This event is POSTPONED and new information will be announced shortly.
An immersive chocolate experience in the heart of Belize. Taste the fruit, process the beans, delight in the food of the gods.
Eat and drink the pure form of chocolate to your heart’s desire in its many preparations and forms, learn about the process behind chocolate, from bean to cup and bar. Meet local cacao farmers as you explore the beautiful lush Keq’chi Mayan land. Connect with the ancestral wisdom of those who nourish and support this sacred bean.
Arrive the evening of the 11th and depart after breakfast on the 15th.
Location & Land:
Mayan Mountain Research Farm (http://mmrfbz.org) is located near the Kekchi Maya village of San Pedro Columbia and the Maya ruins of Lubaantun, close to the source of the Rio Grande. With the Columbia Branch of the Rio Grande at its doorstep and the vast expanses of the Maya Mountains behind it, MMRF is located in a critical location for conservation. Wildlife is abundant here, with hundreds of species of birds, and occasionally mammals like ocelot, puma, jaguar, brocket deer, agouti, tapir and peccary. A high percentage of the food eaten on the farm is produced on site. Most of the work here is agrarian, involving planting and maintaining plants, harvesting and processing food.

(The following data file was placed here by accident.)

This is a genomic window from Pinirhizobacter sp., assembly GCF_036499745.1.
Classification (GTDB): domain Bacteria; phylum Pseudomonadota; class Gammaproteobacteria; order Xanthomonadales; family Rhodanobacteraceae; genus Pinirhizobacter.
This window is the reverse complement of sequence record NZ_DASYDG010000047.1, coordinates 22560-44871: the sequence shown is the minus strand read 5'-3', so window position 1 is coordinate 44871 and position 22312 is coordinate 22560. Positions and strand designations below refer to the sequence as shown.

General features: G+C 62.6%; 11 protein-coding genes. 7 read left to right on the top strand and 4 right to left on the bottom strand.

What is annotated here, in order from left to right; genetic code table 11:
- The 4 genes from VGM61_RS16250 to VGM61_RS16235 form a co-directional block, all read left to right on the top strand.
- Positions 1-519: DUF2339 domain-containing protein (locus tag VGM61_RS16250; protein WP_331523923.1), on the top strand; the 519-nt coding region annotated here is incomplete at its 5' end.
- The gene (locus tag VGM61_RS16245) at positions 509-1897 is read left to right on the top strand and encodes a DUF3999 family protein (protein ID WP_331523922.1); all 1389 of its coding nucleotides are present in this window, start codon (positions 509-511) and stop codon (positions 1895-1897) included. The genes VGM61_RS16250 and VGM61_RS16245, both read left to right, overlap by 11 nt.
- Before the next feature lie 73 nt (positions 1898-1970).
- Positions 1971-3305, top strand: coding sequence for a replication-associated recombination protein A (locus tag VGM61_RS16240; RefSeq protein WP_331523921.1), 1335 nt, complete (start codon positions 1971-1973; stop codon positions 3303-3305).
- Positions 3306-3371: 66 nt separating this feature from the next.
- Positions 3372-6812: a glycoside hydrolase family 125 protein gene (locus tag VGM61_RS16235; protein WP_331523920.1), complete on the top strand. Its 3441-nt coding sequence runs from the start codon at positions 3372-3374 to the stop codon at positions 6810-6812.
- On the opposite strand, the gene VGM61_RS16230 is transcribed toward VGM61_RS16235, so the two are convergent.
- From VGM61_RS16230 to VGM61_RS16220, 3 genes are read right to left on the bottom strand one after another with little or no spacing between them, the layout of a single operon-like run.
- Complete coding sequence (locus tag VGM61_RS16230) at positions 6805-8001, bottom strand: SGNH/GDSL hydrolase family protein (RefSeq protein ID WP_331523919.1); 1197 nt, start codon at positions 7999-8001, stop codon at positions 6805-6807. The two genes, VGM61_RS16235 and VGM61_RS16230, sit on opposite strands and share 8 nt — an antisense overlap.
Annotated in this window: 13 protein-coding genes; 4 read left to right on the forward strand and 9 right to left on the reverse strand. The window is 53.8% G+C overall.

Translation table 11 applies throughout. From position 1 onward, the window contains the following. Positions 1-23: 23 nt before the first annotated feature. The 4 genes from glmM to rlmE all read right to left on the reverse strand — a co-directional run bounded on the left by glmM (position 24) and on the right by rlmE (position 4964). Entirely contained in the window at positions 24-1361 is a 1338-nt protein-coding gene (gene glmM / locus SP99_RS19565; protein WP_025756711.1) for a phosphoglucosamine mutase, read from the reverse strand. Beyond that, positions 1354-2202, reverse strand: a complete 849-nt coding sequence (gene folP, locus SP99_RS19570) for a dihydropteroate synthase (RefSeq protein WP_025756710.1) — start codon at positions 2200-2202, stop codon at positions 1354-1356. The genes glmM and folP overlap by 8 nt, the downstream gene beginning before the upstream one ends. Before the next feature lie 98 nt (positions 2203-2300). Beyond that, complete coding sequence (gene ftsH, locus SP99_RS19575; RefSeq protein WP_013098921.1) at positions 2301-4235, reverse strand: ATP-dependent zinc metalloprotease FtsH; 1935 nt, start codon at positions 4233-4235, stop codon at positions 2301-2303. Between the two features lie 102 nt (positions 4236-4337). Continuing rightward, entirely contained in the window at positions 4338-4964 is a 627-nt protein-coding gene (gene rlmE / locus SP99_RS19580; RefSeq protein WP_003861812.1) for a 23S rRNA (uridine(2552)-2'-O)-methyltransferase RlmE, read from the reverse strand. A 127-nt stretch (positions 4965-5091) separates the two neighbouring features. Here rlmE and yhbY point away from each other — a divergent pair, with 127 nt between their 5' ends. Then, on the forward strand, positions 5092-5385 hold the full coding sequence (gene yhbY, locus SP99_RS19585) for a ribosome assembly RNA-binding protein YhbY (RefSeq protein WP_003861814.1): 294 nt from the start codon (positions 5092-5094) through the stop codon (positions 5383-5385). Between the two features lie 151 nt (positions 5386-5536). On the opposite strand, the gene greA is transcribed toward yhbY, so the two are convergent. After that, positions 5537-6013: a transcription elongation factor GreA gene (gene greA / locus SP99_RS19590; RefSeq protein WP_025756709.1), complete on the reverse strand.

MMRF has 15 acres of land managed as an agroforestry system that has reached the level of maturity and is used as canopy for sub canopy species like cacao, coffee and cardamom. This cacao is established in the context of a completely created agroforestry system with multiple species. This agroforestry system closely mimics the ecological functions of an intact ecosystem, with nutrient cycling, varied fruiting/flowers episodes, and a vertically integrated production model that resembles the arboreal architecture of the primary rainforest.
MMRF has a well established seed bank of rare and indigenous cacao. Except for some trials on a Nicaraguan heirloom criollo, and some Venezuelan cacao, all of the cacao grown here originates in the Maya Mountains. Much of this cacao is criollo heavy trinitarios which were hybrid cacaos created in this watershed with the first colonization of the watershed by the first wave of Kekchi Maya migration, arriving here in around 1900. The cacao that the Kekchi brought in with them was already a criollo heavy trinitario, with a minimum of 75% criollo. A percentage of it was crossed with pure criollo cacao that was encountered here, creating cacao that is almost pure criollo. It is a very robust and productive cacao that yields superior cacao beans for chocolate.
Cacao Ceremony- Cacao ceremonies have been practiced by many indigenous communities like the Mayans and Aztecs for centuries, due to their heart-opening, mind focusing qualities; connecting the community together while bringing a deeper sense of self. This medicine is being adopted today by Westerners as we take the first steps away from an industrialized, disconnected, chemical-heavy society on our journey back to the source of life. Mayan elders will lead us through this sacred tradition back to the heart. We will also offer modern ways of how this plant medicine is being shared today through ceremony and ritual.